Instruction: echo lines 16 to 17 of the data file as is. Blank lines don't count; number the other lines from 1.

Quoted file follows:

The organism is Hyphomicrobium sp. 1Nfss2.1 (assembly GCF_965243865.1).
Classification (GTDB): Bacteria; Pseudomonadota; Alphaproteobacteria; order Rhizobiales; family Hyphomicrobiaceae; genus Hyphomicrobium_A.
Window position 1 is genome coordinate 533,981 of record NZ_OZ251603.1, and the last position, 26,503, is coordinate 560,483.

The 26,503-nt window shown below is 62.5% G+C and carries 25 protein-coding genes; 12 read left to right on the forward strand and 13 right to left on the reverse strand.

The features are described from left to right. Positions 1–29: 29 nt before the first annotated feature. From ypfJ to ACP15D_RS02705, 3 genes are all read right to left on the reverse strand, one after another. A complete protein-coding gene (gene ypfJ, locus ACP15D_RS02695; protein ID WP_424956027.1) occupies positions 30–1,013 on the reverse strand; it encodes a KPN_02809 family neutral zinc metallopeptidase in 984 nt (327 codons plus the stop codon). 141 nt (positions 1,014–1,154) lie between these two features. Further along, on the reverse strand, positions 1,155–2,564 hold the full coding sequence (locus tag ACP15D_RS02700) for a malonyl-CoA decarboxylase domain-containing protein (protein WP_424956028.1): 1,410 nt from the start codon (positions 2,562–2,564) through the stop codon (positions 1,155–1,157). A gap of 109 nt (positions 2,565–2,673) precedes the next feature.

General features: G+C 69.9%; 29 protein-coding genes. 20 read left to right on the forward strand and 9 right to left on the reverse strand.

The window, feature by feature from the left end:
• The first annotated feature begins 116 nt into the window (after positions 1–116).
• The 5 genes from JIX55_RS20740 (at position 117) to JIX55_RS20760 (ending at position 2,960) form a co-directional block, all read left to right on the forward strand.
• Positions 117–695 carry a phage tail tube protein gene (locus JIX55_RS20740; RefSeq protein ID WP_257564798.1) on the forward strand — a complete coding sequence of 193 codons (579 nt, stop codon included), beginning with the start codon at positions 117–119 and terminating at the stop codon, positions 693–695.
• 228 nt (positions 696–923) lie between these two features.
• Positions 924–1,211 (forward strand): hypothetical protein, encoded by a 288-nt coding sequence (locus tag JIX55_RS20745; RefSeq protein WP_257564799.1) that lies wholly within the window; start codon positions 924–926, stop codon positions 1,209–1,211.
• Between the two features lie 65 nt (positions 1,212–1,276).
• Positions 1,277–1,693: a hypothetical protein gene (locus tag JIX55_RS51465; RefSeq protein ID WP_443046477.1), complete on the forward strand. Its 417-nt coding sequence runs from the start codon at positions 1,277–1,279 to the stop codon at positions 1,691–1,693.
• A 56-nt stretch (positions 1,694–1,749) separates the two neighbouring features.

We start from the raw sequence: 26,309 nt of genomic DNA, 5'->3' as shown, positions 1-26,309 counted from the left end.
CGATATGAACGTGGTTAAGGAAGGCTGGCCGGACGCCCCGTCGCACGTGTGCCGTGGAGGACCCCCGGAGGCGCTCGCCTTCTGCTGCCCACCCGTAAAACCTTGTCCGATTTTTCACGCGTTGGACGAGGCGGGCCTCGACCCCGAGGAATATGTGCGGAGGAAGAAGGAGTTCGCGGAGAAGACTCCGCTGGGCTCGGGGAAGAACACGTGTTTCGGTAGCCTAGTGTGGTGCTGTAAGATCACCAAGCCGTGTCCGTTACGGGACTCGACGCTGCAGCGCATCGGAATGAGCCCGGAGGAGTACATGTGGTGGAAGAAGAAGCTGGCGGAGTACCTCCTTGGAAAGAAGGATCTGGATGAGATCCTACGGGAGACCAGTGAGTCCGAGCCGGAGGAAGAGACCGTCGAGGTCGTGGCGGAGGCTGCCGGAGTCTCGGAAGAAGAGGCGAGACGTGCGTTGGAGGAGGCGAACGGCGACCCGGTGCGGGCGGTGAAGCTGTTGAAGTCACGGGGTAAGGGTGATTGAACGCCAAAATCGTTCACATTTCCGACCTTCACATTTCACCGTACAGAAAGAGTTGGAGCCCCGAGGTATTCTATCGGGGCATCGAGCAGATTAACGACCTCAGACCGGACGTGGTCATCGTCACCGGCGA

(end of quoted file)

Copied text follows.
We start from the raw sequence: 26,309 nt of genomic DNA, 5'->3' as shown, positions 1-26,309 counted from the left end.
CGATATGAACGTGGTTAAGGAAGGCTGGCCGGACGCCCCGTCGCACGTGTGCCGTGGAGGACCCCCGGAGGCGCTCGCCTTCTGCTGCCCACCCGTAAAACCTTGTCCGATTTTTCACGCGTTGGACGAGGCGGGCCTCGACCCCGAGGAATATGTGCGGAGGAAGAAGGAGTTCGCGGAGAAGACTCCGCTGGGCTCGGGGAAGAACACGTGTTTCGGTAGCCTAGTGTGGTGCTGTAAGATCACCAAGCCGTGTCCGTTACGGGACTCGACGCTGCAGCGCATCGGAATGAGCCCGGAGGAGTACATGTGGTGGAAGAAGAAGCTGGCGGAGTACCTCCTTGGAAAGAAGGATCTGGATGAGATCCTACGGGAGACCAGTGAGTCCGAGCCGGAGGAAGAGACCGTCGAGGTCGTGGCGGAGGCTGCCGGAGTCTCGGAAGAAGAGGCGAGACGTGCGTTGGAGGAGGCGAACGGCGACCCGGTGCGGGCGGTGAAGCTGTTGAAGTCACGGGGTAAGGGTGATTGAACGCCAAAATCGTTCACATTTCCGACCTTCACATTTCACCGTACAGAAAGAGTTGGAGCCCCGAGGTATTCTATCGGGGCATCGAGCAGATTAACGACCTCAGACCGGACGTGGTCATCGTCACCGGCGA